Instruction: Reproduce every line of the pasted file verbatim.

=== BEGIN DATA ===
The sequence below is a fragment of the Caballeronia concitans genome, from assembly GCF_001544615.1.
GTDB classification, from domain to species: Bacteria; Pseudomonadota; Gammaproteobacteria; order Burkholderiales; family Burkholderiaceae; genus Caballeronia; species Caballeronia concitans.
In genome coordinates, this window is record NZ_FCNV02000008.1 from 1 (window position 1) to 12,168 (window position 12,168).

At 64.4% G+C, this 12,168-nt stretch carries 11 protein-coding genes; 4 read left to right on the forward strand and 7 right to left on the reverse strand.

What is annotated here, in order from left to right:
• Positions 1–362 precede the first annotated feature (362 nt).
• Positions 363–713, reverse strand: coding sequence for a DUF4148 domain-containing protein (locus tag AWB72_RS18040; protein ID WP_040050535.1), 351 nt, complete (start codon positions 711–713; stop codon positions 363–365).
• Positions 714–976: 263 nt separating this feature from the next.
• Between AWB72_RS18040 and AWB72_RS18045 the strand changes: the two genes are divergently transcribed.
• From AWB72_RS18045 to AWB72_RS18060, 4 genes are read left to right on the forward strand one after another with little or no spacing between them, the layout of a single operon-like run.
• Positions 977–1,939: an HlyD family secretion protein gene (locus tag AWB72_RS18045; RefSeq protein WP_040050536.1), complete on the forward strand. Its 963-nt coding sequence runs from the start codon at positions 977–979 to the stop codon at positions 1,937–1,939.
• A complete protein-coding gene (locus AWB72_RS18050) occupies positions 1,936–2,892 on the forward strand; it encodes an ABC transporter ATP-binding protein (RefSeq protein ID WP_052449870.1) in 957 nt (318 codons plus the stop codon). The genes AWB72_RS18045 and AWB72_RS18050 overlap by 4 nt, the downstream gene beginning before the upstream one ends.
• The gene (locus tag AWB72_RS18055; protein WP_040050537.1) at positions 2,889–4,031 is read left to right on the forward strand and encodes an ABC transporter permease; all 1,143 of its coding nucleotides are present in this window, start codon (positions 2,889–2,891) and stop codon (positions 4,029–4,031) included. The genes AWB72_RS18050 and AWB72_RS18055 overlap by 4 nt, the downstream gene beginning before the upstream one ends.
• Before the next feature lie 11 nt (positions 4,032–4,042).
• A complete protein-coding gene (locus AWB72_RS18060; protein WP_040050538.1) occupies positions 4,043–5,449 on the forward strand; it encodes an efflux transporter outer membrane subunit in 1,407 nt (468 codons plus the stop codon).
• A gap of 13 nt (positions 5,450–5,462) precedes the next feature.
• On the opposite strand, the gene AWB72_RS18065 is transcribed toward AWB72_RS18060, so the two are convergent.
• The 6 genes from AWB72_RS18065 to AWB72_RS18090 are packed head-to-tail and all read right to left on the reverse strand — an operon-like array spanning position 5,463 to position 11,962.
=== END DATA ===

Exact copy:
The sequence below is a fragment of the Caballeronia concitans genome, from assembly GCF_001544615.1.
GTDB classification, from domain to species: Bacteria; Pseudomonadota; Gammaproteobacteria; order Burkholderiales; family Burkholderiaceae; genus Caballeronia; species Caballeronia concitans.
In genome coordinates, this window is record NZ_FCNV02000008.1 from 1 (window position 1) to 12,168 (window position 12,168).

At 64.4% G+C, this 12,168-nt stretch carries 11 protein-coding genes; 4 read left to right on the forward strand and 7 right to left on the reverse strand.

What is annotated here, in order from left to right:
• Positions 1–362 precede the first annotated feature (362 nt).
• Positions 363–713, reverse strand: coding sequence for a DUF4148 domain-containing protein (locus tag AWB72_RS18040; protein ID WP_040050535.1), 351 nt, complete (start codon positions 711–713; stop codon positions 363–365).
• Positions 714–976: 263 nt separating this feature from the next.
• Between AWB72_RS18040 and AWB72_RS18045 the strand changes: the two genes are divergently transcribed.
• From AWB72_RS18045 to AWB72_RS18060, 4 genes are read left to right on the forward strand one after another with little or no spacing between them, the layout of a single operon-like run.
• Positions 977–1,939: an HlyD family secretion protein gene (locus tag AWB72_RS18045; RefSeq protein WP_040050536.1), complete on the forward strand. Its 963-nt coding sequence runs from the start codon at positions 977–979 to the stop codon at positions 1,937–1,939.
• A complete protein-coding gene (locus AWB72_RS18050) occupies positions 1,936–2,892 on the forward strand; it encodes an ABC transporter ATP-binding protein (RefSeq protein ID WP_052449870.1) in 957 nt (318 codons plus the stop codon). The genes AWB72_RS18045 and AWB72_RS18050 overlap by 4 nt, the downstream gene beginning before the upstream one ends.
• The gene (locus tag AWB72_RS18055; protein WP_040050537.1) at positions 2,889–4,031 is read left to right on the forward strand and encodes an ABC transporter permease; all 1,143 of its coding nucleotides are present in this window, start codon (positions 2,889–2,891) and stop codon (positions 4,029–4,031) included. The genes AWB72_RS18050 and AWB72_RS18055 overlap by 4 nt, the downstream gene beginning before the upstream one ends.
• Before the next feature lie 11 nt (positions 4,032–4,042).
• A complete protein-coding gene (locus AWB72_RS18060; protein WP_040050538.1) occupies positions 4,043–5,449 on the forward strand; it encodes an efflux transporter outer membrane subunit in 1,407 nt (468 codons plus the stop codon).
• A gap of 13 nt (positions 5,450–5,462) precedes the next feature.
• On the opposite strand, the gene AWB72_RS18065 is transcribed toward AWB72_RS18060, so the two are convergent.
• The 6 genes from AWB72_RS18065 to AWB72_RS18090 are packed head-to-tail and all read right to left on the reverse strand — an operon-like array spanning position 5,463 to position 11,962.